Winter. Finally. {And a Recipe for Dried-Apple Slab Pie}

Winter has finally found its way to Georgia.  After weeks upon weeks of unseasonably warm weather, sub-freezing temperatures have arrived with a vengeance. 

I can’t say I’m sorry.  I enjoy the warmth, but I also relish a cup of coffee by the fire, clear cold days and nights curled up under layers of blankets.  The fourth season is often a short one in Georgia, but I’d miss it if it chose to bypass us altogether.

The warm temperatures we’ve experienced up until now have led to some confusion in the garden.  I went out yesterday to cut back the asparagus ferns, brown and dry except for a few red and green berries that are still hanging around.  As I cut the stalks off close to the ground, and pulled weeds from around the bed, I noticed a couple of tender, fresh spears poking up through the dirt.  One of them was nearly white from having been covered over by a patch of chickweed, while the other was bright green tipped in purple.  I carefully cleared the space around them and left them to bask in the bright January sun.  I’m not sure they’ll survive the hard freezes we’re having overnight, but hopefully this bodes well for our spring asparagus crop.

The true onset of winter is signaled by a dearth of fresh fruits at the market.  There are still some varieties of storage apples available locally, but for the most part we’re seeing fruit that’s been flown in from far-flung places. Luckily, I had the presence of mind to dry a bunch of apples back in October.  When we received an invitation to dinner from some friends the other day, I knew just what I wanted to take as my dessert offering.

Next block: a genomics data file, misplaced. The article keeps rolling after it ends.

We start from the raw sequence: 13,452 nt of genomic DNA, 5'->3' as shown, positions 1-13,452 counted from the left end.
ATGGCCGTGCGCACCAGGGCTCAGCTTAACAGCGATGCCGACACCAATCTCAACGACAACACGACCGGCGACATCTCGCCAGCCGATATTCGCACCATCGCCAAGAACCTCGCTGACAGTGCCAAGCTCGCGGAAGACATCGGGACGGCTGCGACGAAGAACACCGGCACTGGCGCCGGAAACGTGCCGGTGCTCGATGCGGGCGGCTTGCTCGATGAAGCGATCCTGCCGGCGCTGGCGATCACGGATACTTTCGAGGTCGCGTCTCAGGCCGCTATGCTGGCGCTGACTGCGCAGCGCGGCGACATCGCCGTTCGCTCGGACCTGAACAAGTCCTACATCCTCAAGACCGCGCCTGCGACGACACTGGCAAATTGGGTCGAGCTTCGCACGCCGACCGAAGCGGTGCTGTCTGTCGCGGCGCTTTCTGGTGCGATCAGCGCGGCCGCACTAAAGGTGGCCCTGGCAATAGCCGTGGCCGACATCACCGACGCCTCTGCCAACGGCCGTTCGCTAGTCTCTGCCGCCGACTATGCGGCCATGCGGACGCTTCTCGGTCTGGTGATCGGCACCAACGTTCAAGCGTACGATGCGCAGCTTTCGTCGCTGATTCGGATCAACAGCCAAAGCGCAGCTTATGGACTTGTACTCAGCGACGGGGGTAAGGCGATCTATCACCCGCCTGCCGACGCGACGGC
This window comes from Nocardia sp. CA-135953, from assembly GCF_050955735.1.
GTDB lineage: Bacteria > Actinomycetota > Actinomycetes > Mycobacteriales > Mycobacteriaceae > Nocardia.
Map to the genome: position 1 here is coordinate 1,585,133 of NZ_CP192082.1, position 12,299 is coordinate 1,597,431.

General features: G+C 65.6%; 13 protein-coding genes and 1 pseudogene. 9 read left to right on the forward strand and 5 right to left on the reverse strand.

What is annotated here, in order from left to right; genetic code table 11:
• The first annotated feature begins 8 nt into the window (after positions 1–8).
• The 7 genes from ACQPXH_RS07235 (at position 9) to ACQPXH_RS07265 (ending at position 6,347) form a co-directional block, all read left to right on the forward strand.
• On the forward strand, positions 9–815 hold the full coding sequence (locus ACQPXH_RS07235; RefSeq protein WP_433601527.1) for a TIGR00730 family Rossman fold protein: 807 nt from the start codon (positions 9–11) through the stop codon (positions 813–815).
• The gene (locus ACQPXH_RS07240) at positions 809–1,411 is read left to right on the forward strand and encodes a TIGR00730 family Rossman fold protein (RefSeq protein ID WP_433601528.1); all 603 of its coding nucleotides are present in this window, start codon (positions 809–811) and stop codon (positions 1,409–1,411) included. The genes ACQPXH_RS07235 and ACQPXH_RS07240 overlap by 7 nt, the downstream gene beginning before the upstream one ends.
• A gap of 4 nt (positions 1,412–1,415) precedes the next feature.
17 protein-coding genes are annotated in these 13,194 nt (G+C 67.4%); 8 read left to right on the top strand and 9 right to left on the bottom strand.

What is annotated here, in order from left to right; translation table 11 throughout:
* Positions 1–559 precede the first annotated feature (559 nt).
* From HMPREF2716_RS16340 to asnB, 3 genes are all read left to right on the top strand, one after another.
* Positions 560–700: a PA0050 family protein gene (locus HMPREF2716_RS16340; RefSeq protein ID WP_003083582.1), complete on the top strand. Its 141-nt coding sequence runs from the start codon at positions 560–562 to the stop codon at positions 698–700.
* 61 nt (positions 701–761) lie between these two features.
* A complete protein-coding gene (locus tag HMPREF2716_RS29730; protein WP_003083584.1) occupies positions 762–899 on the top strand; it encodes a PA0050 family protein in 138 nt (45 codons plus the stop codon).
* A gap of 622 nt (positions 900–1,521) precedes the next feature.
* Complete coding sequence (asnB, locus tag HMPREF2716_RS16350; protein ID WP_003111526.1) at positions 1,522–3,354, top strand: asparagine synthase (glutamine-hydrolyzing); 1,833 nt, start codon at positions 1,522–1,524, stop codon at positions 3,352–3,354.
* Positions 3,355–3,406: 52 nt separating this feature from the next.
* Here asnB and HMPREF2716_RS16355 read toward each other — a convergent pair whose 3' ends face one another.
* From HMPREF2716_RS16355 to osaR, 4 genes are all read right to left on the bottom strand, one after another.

I had seen a recipe from the King Arthur Flour Baking Banter Blog for an Apple Slab.  I was intrigued by this combination pie/bar/cookie concoction, so I pinned it on one of my Pinterest boards.   I used it for inspiration, but as usual I also made the recipe my own.  The original calls for fresh apples that you layer with bread crumbs and sugar and cinnamon between two pie crusts.  This appears to result in a firmer textured filling.  I was looking for something slightly more pie-like, but that could still be sliced into neat little squares.  Enter the dried apple.

  Dried-Apple Slab Pie with Caramel Glaze

prep time: 1 1/2 hours (allows for filling to cool and crust to rest)
bake time: 1 hour
serves: 12


  • 2 pie crusts (you can use store bought, or your favorite double-crust pie dough recipe)
  • 2 quarts dried apples
  • Apple cider to cover apples (approximately 1 quart)
  • 2 tablespoons sucanat (can use brown sugar)
  • 1 teaspoon cinnamon
  • 1 tablespoon corn starch mixed with 2 tablespoons water (to form a slurry)
  • 1 cup evaporated milk
  • 1 cup honey granules (can use granulated sugar)
  • 1/2 stick of butter
  • 1 teaspoon vanilla extract